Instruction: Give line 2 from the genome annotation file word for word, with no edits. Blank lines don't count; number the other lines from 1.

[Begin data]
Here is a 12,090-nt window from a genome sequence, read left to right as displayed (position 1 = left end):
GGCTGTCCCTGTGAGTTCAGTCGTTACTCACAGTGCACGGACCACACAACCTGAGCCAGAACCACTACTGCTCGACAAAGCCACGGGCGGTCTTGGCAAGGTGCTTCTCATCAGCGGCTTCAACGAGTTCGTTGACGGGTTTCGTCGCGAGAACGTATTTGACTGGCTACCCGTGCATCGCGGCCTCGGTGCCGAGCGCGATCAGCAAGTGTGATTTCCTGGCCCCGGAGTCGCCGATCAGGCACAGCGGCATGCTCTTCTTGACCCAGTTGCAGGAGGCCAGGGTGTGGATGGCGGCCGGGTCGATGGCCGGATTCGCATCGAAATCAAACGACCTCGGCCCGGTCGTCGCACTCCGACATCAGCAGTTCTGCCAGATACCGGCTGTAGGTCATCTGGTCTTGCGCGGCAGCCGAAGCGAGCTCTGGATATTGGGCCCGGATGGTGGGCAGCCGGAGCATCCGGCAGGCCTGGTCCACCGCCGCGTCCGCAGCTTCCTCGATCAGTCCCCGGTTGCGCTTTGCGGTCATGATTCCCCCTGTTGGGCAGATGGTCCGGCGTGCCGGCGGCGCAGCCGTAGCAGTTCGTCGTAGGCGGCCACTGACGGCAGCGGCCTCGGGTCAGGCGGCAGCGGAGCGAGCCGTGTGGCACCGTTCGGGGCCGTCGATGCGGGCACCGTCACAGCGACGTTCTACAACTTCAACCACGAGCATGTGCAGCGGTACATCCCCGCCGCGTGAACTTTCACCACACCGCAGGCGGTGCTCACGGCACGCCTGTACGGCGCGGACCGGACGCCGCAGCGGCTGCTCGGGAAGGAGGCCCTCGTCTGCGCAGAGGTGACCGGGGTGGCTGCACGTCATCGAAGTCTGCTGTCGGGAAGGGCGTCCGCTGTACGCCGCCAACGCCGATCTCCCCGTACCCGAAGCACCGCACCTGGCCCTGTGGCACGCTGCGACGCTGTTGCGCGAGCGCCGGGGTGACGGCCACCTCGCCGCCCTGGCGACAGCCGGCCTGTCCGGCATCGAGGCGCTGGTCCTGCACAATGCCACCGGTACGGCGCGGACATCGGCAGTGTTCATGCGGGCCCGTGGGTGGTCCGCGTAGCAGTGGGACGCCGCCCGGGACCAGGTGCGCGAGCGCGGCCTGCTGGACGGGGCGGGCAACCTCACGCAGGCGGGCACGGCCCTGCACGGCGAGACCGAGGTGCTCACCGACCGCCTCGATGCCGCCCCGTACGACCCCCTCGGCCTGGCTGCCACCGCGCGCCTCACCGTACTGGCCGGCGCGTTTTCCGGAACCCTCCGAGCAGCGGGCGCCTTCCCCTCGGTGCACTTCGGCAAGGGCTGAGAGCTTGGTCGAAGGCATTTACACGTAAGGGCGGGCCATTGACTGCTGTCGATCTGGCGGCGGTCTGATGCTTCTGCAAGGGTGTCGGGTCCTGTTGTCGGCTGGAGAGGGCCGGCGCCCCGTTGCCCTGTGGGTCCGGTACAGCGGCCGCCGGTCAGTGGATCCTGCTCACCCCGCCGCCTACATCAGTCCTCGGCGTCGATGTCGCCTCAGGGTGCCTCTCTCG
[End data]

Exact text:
GGCTGTCCCTGTGAGTTCAGTCGTTACTCACAGTGCACGGACCACACAACCTGAGCCAGAACCACTACTGCTCGACAAAGCCACGGGCGGTCTTGGCAAGGTGCTTCTCATCAGCGGCTTCAACGAGTTCGTTGACGGGTTTCGTCGCGAGAACGTATTTGACTGGCTACCCGTGCATCGCGGCCTCGGTGCCGAGCGCGATCAGCAAGTGTGATTTCCTGGCCCCGGAGTCGCCGATCAGGCACAGCGGCATGCTCTTCTTGACCCAGTTGCAGGAGGCCAGGGTGTGGATGGCGGCCGGGTCGATGGCCGGATTCGCATCGAAATCAAACGACCTCGGCCCGGTCGTCGCACTCCGACATCAGCAGTTCTGCCAGATACCGGCTGTAGGTCATCTGGTCTTGCGCGGCAGCCGAAGCGAGCTCTGGATATTGGGCCCGGATGGTGGGCAGCCGGAGCATCCGGCAGGCCTGGTCCACCGCCGCGTCCGCAGCTTCCTCGATCAGTCCCCGGTTGCGCTTTGCGGTCATGATTCCCCCTGTTGGGCAGATGGTCCGGCGTGCCGGCGGCGCAGCCGTAGCAGTTCGTCGTAGGCGGCCACTGACGGCAGCGGCCTCGGGTCAGGCGGCAGCGGAGCGAGCCGTGTGGCACCGTTCGGGGCCGTCGATGCGGGCACCGTCACAGCGACGTTCTACAACTTCAACCACGAGCATGTGCAGCGGTACATCCCCGCCGCGTGAACTTTCACCACACCGCAGGCGGTGCTCACGGCACGCCTGTACGGCGCGGACCGGACGCCGCAGCGGCTGCTCGGGAAGGAGGCCCTCGTCTGCGCAGAGGTGACCGGGGTGGCTGCACGTCATCGAAGTCTGCTGTCGGGAAGGGCGTCCGCTGTACGCCGCCAACGCCGATCTCCCCGTACCCGAAGCACCGCACCTGGCCCTGTGGCACGCTGCGACGCTGTTGCGCGAGCGCCGGGGTGACGGCCACCTCGCCGCCCTGGCGACAGCCGGCCTGTCCGGCATCGAGGCGCTGGTCCTGCACAATGCCACCGGTACGGCGCGGACATCGGCAGTGTTCATGCGGGCCCGTGGGTGGTCCGCGTAGCAGTGGGACGCCGCCCGGGACCAGGTGCGCGAGCGCGGCCTGCTGGACGGGGCGGGCAACCTCACGCAGGCGGGCACGGCCCTGCACGGCGAGACCGAGGTGCTCACCGACCGCCTCGATGCCGCCCCGTACGACCCCCTCGGCCTGGCTGCCACCGCGCGCCTCACCGTACTGGCCGGCGCGTTTTCCGGAACCCTCCGAGCAGCGGGCGCCTTCCCCTCGGTGCACTTCGGCAAGGGCTGAGAGCTTGGTCGAAGGCATTTACACGTAAGGGCGGGCCATTGACTGCTGTCGATCTGGCGGCGGTCTGATGCTTCTGCAAGGGTGTCGGGTCCTGTTGTCGGCTGGAGAGGGCCGGCGCCCCGTTGCCCTGTGGGTCCGGTACAGCGGCCGCCGGTCAGTGGATCCTGCTCACCCCGCCGCCTACATCAGTCCTCGGCGTCGATGTCGCCTCAGGGTGCCTCTCTCG